I. Level 1 – fatigue to correctly perceive the situation
II. Level 2 – failure to comprehend the situation
III. Level 3 – failure to project situation in the future

SA in Multi Crew Aircraft

Team SA has been defined as the degree to which every team member possesses the SA required for his or her responsibilities (Endsley, 1989). By providing shared SA can be greatly enhanced by shared mental models, which provide a common frame of reference for crew member’s action and allow team members to predict each others behaviour (Cannon-Bowers, Salas & Converse, 1993; Orasamu, 1990).

Impact of CRM on SA

CRM can have an effect on crew SA by directly improving SA or indirectly through the advancement of shared mentor models and by providing efficient distribution of attention across the crew.

 Individual SA
 Shared mental models
 Attention distribution

Future Directions

  • Design

Cockpit design advancement can be directed towards several avenues for improving SA, including searching for

a) ways to determine and effectively deliver critical cues
b) ways to ensure accurate expectation
c) methods for assisting pilots in deploying attention effectively
d) Methods for preventing the disruption of attention.
e) Ways to develop systems that are compatible with pilot goals

  • Training

The potential roles of CRM programmes are the answer for improvements in SA. It may also be achievable to create “SA oriented” training programmes that seek to improve SA directly. This may include programs that provide aircrew with better information needed to develop mental models, including information on their components, the dynamics and function of the components, projection of the future action based on these dynamics.

Measurement of Situational Awareness (Endsley, 1995a 4)

In any design process, the use of iterative, manned simulation testing to evaluate competing design concepts is needed in order to detect problems with given designs and to ascertain the best of competing concepts. Several different methods have been attempted or can be considered for the measurement of SA during this type of testing.

Physiological Techniques

Ideally, it would be desirable to install a window on the operator’s mind and observe an exact picture of what is known at all times. These techniques will allow researchers to determine if elements in the environment are perceived and processed by subjects, but do not allow a determination of how much information remains in memory, if the information is registered correctly in the mind, or what comprehension the subject has of those elements. Known physiological techniques, while providing useful, objective data, are not very promising for SA measurement.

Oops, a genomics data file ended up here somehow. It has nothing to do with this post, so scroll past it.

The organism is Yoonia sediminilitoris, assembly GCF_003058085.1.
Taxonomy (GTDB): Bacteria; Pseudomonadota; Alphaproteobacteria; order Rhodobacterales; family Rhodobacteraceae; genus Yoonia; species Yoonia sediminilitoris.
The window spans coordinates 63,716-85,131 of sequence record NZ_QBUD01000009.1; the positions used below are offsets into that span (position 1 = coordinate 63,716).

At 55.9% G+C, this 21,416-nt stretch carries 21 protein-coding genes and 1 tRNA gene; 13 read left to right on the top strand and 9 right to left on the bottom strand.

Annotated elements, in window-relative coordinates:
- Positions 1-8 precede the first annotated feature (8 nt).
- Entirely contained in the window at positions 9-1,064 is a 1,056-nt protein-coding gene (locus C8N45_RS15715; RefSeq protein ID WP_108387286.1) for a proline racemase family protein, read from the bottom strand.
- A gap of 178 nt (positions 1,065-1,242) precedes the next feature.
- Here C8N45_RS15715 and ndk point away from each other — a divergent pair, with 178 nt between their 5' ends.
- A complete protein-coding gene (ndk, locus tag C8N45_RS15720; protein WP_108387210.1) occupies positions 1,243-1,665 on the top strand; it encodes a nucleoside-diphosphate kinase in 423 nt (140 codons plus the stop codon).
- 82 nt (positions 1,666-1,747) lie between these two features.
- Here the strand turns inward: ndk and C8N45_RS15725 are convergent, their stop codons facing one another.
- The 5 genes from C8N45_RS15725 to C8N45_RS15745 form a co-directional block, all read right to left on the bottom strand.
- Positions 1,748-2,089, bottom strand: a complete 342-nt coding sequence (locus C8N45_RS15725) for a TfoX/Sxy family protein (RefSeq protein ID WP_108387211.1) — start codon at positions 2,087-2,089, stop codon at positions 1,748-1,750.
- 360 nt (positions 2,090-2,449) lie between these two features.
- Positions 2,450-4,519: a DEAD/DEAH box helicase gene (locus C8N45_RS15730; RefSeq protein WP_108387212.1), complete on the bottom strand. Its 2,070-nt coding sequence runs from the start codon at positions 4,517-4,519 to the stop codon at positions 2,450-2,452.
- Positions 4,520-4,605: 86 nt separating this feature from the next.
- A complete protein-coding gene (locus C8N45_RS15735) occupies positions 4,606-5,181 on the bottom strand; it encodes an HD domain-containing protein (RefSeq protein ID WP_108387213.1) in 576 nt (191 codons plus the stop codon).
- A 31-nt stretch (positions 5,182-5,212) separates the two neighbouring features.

Performance Measures

In general, performance measures provide the advantage of being objective and are usually non-intrusive. Computers for conducting system simulations can be programmed to record specified performance data automatically, making the required data relatively easy to collect. Several limitations exist in using performance data to infer SA,

  • Global measures. Global measures of performance suffer from problems of diagnosticity and sensitivity. Performance measures give only the end result of a long string of occurred in a given situation.
  • External task measures. One type of performance based measure which has been suggested involves artificially changing certain information or removing certain pieces of information from operator displays and then measuring the amount of time required for the operator to react to the even. Aside from the fact that such a manipulation is heavily intrusive and requires the subject to undertake new tasks involved with discovering what happened to the changed or missing data while attempting to maintain satisfactory performance on other tasks, this technique may provide highly misleading results.
  • Imbedded task measures. Some information about SA can be determined from examining performance on specific operator subtasks that are of interest. For instance, when evaluating an altitude display, deviations from proscribed altitude levels or time to reach a certain altitude can be measured. This type of detailed performance can provide some inferences regarding the amount of SA about a specific parameter that is provided by a certain display. Such measures will be more meaningful than global performance measures and will not suffer from the same problems of intrusiveness as external task measures.

Subjective Techniques

  • Self-rating. One very simple technique that has been used occasionally is to ask operators to subjectively rate their own SA. The main advantages of subjective estimation techniques are that they are inexpensive and easy to use.
  • Observer-rating. A second type of subjective rating involves using independent, knowledgeable observers to rate the quality of a subject’s SA.


In general, questionnaires allow for detailed information about subject SA to be collected which can then be evaluated against reality, thus providing an objective assessment of operator SA on a detailed level. This type of assessment is a more direct measure of SA and does not require subjects or observers to make judgments about situational knowledge on the basis of incomplete information.

Obtaining or Losing Situational Awareness

Obtaining SA